Cider is an alcoholic beverages made from fermented apple juice (at least in the context of England). In the US, however, ‘cider’ meant rough apple juice while ‘hard cider’ is the fermented stuff.


There are many names to cider. In France, it’s cidre. In Spain, it’s sidra. In German, it’s apfelwein. In fact, the word 'cider' itself is supposed to be derived from Greek or even Hebrew sources and simply means 'strong drink'. Even though they are all quite different, they are all based on apples!


Various different types of apples are needed to make good blended cider. Though opinions differ, the apples used in cider making are generally closely related to crab apples than ordinary eating apples (dessert apples) and have higher tannin content. These are mainly the ‘bittersweet’ and ‘bittersharp’ varieties of apples. The table below gives the approximate composition for an ideal cider apple juice, compared with other varieties of juices.


The Composition of Apple Juice 

[Figures in percent by weight] 




Typical bittersweet

Ideal cider apple






Malic acid

> 1


< 0.2



< 0.05


> 0.2 


Amino nitrogen

0 - 300 parts per million depending on cultivation


0 - 2%, depending on fruit maturity


0 - 1%, depending on fruit storage period

Figure taken from


Generally steps involved in apple cider making are outlined in the flowchart below.






Acidity plays quite an important role in the cider making process but it is controlled mainly by the varieties of apples rather than climate. It has 2 aspects – total acid and pH. Total acid is related to the perception of acid flavour while pH is related to various aspects of the fermentation biochemistry. Usually, for cider juice, the acid content is about 0.3 – 0.5%. If the total acid is too low, the pH will be too high and the fermentation will be susceptible to bacterial infections. If the total acid is too high, the pH will be low enough to safeguard against infection but the final cider will be unacceptably sharp to the palate and may never be pleasant to drink. Acidity is measured by titration while pH is measured using a pH meter.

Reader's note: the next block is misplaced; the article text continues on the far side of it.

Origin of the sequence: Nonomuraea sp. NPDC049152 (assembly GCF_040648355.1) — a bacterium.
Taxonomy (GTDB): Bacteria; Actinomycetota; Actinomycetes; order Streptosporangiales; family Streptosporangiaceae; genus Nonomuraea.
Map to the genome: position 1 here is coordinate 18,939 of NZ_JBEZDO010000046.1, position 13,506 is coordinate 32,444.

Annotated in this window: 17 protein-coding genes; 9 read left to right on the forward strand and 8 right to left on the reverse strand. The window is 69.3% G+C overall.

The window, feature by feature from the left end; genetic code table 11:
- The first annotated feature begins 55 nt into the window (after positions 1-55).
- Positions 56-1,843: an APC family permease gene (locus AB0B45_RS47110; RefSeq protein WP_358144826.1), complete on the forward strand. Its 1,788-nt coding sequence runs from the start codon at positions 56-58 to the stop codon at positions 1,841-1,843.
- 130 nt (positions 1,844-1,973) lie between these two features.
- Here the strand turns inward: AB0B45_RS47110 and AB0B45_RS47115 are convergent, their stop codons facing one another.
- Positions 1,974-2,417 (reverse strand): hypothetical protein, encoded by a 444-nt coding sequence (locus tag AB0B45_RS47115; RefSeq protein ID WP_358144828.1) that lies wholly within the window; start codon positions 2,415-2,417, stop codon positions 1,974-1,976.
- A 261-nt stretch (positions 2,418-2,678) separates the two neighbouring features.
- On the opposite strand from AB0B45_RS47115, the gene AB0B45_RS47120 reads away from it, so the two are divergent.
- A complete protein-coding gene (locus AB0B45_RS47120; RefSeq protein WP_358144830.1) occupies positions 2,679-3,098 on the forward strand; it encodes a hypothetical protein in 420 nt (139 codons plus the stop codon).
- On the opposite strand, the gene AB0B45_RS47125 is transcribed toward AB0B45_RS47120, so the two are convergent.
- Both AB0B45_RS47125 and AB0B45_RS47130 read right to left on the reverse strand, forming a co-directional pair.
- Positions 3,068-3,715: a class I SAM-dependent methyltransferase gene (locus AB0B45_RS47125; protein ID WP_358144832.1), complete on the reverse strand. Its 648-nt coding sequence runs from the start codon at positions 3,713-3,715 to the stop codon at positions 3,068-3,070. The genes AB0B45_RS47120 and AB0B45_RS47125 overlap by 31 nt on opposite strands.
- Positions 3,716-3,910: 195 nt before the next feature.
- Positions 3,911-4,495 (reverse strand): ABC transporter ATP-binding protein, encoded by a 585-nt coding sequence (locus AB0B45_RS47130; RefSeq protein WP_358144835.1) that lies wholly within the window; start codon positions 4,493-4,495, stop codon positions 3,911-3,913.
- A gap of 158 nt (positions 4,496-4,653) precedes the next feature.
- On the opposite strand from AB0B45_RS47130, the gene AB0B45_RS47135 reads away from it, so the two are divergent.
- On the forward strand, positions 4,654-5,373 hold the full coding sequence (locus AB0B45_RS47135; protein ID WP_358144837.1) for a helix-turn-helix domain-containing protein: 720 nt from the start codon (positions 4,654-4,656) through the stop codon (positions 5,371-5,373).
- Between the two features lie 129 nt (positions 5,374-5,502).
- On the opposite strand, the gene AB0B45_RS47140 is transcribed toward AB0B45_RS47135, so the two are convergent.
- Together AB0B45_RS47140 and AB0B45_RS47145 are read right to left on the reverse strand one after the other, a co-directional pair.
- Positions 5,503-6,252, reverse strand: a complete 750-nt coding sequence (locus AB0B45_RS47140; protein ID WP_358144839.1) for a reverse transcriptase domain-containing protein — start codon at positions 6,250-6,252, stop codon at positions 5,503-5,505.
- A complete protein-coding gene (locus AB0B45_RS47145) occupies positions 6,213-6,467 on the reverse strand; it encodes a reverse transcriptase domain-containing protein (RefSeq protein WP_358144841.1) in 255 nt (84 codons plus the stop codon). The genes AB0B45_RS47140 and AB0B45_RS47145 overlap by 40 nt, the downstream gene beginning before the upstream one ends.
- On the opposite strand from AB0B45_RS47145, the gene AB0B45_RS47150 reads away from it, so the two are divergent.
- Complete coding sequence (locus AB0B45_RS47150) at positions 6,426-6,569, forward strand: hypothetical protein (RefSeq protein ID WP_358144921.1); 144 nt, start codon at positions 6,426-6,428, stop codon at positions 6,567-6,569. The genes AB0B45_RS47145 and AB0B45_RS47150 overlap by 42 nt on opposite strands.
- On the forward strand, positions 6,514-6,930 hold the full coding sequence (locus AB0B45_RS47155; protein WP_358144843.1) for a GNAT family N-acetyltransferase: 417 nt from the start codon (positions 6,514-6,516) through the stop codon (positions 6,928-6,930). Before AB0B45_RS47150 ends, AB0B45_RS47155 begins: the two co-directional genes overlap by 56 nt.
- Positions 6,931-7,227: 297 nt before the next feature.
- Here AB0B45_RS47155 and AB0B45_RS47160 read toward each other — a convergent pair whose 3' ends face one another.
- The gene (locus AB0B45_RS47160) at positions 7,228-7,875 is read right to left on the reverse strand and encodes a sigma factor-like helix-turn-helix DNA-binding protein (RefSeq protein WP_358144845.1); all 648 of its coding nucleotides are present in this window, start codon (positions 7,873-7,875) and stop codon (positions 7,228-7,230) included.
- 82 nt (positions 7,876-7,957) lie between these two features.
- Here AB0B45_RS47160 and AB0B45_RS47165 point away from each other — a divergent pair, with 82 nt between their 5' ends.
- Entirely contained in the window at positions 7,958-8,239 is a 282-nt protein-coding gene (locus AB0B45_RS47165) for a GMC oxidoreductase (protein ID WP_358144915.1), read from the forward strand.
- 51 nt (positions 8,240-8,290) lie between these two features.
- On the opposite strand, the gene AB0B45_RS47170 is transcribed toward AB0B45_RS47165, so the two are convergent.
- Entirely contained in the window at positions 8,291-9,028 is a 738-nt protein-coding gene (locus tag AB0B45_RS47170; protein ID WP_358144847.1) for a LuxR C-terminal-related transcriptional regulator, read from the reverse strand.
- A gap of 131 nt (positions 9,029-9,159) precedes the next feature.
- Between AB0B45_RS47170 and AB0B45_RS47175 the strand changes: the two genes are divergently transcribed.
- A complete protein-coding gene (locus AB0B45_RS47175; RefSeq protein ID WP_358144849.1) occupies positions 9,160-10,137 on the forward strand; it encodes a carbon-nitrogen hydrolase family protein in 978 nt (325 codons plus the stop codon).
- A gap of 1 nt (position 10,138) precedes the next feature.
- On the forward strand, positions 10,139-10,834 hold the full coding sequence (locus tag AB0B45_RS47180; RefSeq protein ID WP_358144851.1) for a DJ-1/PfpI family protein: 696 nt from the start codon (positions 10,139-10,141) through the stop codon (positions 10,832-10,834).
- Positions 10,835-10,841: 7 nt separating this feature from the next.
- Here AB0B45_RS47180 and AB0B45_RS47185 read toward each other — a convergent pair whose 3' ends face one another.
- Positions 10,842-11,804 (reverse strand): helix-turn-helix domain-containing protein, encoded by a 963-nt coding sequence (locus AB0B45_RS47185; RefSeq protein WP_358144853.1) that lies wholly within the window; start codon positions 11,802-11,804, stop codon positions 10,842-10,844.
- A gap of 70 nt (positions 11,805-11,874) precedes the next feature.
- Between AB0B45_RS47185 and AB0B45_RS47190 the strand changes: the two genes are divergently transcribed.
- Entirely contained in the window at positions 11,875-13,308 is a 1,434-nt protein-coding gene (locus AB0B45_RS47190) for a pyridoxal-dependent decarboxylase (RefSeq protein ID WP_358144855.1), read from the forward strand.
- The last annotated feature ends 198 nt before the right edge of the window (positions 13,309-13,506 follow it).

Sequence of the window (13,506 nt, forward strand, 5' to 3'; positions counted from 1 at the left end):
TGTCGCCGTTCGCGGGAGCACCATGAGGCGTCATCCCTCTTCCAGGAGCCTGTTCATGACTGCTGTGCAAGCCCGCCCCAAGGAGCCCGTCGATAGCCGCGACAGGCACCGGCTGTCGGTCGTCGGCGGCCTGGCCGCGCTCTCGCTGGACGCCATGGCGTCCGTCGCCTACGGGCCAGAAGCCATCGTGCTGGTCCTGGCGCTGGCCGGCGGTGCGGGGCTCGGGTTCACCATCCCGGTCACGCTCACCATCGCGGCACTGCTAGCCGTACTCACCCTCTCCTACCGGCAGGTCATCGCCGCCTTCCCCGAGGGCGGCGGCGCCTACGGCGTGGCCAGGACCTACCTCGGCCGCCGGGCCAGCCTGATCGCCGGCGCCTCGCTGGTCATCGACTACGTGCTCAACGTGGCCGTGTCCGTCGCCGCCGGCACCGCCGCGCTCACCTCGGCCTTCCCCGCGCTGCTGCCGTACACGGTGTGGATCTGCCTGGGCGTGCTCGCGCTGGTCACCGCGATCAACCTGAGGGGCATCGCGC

Sulphurdioxide or SO2 or metabisulphite (all the same thing) is added to the apple cider. Its main function is to inhibit the growth of spoilage yeasts and bacteria, while allowing desirable fermenting yeasts (such as Saccharomyces cerevisiae or uvarum) to multiply and dominate the conversion to alcohol. Only a small amount is used and its effective depends on pH of the juice (see the table below).


Addition of Sulphur Dioxide 

Juice pH

SO2 needed in parts per million (ppm)

Campden Tablets per gallon or ml. of 5% SO2 stock solution per litre

Above 3.8 (insipid)

.....Lower pH to 3.8 with addition of malic acid.....

3.8 - 3.5



3.5 - 3.3 (balanced)



3.3 - 3.0



Below 3.0 (sharp) 



Figure taken from


There are concerns regarding the excessive use of sulphur dioxide. Even though few people are hypersensitive to it in its free state, no sulphur dioxide must remain free by the end of fermentation, since it becomes bound to various intermediate chemicals (principally acetaldehyde) which the yeast produces on its route from sugar to alcohol.




Below describes some of the types of apple cider that could be made and their differences.






Dry ciders are those which have been left to ferment to maturation. Almost all the sugars in the original juices are fermented. Only a small amount are not unfermented which gives the cider its residual sweetness.


To get dry carbonated cider, we need to incorporate excess carbon dioxide under pressure into the cider and bottled them. Commercially, this is done by chilling the cider and dissolving 2 or 3 volumes of carbon dioxide in the liquid cider using some special equipment. However, fermentation itself can generate the carbon dioxide by ‘natural conditioning’. One way is by racking and bottling the fermentation at an early stage, allowing the cider fermentation to complete and mature in the bottle. The carbon dioxide produced will be dissolved in the cider and produces bubble upon opening of the bottles. A disadvantage of this technique is that the yeast deposit in the bottle may be rather heavy and coarsely flavoured. Another way to overcome this problem is to bottle the cider after fermentation to dryness, and adding a small amount of priming sugar to allow secondary yeast fermentation of the sugar to produce the gas.


A note to the type of bottles used to bottle carbonated cider: the bottles used must be able to withstand the pressure generated by the gas. Nowadays, the PET (polyethyleneterephthalate) bottles are widely used since it is light-weight and holds moderate pressure reasonably well. Moreover, it is of lower risk of than using glass bottles.






Sweet apple cider, by its name, is much sweeter due to the presence of either unfermented or added sugar. There is usually a risk of re-fermentation if any yeast is still present. Commercially, this problem can be solved by centrifugation and filtration of dry cider to remove most of the yeast, followed by pasteurisation to eliminate any remaining yeast after the addition of sugar.




Apple Juice


Images in the flowchart are taken from